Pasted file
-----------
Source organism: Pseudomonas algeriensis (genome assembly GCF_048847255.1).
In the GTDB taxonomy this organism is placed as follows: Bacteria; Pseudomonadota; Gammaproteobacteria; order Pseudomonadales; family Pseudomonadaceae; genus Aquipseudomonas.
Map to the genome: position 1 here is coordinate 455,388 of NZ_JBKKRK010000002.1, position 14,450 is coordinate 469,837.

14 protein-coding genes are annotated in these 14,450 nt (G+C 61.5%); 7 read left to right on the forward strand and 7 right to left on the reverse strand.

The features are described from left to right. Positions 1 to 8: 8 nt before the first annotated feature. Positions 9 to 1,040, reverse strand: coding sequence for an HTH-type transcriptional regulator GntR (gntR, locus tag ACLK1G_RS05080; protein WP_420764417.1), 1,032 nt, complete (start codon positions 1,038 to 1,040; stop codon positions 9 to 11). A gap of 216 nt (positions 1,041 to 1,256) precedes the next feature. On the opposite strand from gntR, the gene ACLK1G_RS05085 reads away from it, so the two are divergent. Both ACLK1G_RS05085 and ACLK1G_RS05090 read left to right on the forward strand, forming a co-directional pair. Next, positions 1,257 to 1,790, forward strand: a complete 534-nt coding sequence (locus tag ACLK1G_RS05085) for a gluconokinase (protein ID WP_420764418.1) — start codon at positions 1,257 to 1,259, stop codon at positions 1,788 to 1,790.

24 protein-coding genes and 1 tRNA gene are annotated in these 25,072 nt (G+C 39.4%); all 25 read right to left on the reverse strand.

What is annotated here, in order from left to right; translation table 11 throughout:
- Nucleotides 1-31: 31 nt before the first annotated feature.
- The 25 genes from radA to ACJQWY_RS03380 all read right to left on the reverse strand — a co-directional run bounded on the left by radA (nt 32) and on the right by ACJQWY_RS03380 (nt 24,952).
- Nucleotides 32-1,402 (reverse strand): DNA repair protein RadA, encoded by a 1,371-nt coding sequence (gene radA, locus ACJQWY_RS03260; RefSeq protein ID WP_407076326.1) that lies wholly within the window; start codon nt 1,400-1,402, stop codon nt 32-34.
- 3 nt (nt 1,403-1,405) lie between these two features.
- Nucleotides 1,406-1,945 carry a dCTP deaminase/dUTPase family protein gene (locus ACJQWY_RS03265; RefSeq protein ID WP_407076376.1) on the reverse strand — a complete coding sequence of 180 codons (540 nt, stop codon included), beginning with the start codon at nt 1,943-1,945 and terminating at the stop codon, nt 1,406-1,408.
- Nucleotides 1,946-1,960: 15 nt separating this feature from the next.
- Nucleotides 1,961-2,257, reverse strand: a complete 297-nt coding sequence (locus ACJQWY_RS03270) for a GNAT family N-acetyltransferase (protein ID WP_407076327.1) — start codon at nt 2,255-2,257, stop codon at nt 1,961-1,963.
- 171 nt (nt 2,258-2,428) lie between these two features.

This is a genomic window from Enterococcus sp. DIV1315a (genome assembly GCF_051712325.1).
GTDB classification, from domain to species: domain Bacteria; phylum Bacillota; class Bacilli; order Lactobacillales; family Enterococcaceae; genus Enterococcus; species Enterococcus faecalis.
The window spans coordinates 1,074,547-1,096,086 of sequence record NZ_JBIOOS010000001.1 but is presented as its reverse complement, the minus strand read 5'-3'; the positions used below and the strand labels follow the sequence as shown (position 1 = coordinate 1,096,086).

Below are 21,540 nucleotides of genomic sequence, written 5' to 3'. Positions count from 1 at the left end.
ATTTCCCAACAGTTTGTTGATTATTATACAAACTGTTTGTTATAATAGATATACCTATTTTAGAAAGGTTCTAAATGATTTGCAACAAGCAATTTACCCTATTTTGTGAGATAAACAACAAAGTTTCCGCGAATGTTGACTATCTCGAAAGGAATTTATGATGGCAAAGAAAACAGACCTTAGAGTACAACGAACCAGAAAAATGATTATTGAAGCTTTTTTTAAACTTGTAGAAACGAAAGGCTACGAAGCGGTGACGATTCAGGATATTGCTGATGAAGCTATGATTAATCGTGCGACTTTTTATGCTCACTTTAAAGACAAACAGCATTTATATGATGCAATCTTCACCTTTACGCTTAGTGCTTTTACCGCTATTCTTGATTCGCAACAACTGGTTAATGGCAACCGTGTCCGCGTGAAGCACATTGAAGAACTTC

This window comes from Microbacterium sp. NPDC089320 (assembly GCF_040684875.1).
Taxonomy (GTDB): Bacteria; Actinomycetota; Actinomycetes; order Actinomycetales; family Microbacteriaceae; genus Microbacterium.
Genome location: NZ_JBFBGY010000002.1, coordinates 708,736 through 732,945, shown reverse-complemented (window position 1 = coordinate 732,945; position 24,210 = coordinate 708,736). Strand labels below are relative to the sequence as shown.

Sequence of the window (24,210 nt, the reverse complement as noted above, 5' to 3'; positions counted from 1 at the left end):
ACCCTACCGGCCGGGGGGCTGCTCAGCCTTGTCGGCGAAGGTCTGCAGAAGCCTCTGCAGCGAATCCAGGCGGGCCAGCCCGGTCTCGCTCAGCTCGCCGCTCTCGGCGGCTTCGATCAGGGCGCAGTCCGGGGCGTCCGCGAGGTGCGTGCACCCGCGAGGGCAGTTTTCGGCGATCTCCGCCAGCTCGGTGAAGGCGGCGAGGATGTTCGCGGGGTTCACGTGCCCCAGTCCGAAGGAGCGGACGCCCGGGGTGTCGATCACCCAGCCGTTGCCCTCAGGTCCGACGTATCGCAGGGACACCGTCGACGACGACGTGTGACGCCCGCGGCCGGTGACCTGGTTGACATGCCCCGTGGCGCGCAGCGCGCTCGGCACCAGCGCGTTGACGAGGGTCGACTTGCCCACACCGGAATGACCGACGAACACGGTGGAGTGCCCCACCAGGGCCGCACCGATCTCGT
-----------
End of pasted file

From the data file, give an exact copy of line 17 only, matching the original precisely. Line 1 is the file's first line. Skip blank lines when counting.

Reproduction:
GTDB classification, from domain to species: domain Bacteria; phylum Bacillota; class Bacilli; order Lactobacillales; family Enterococcaceae; genus Enterococcus; species Enterococcus faecalis.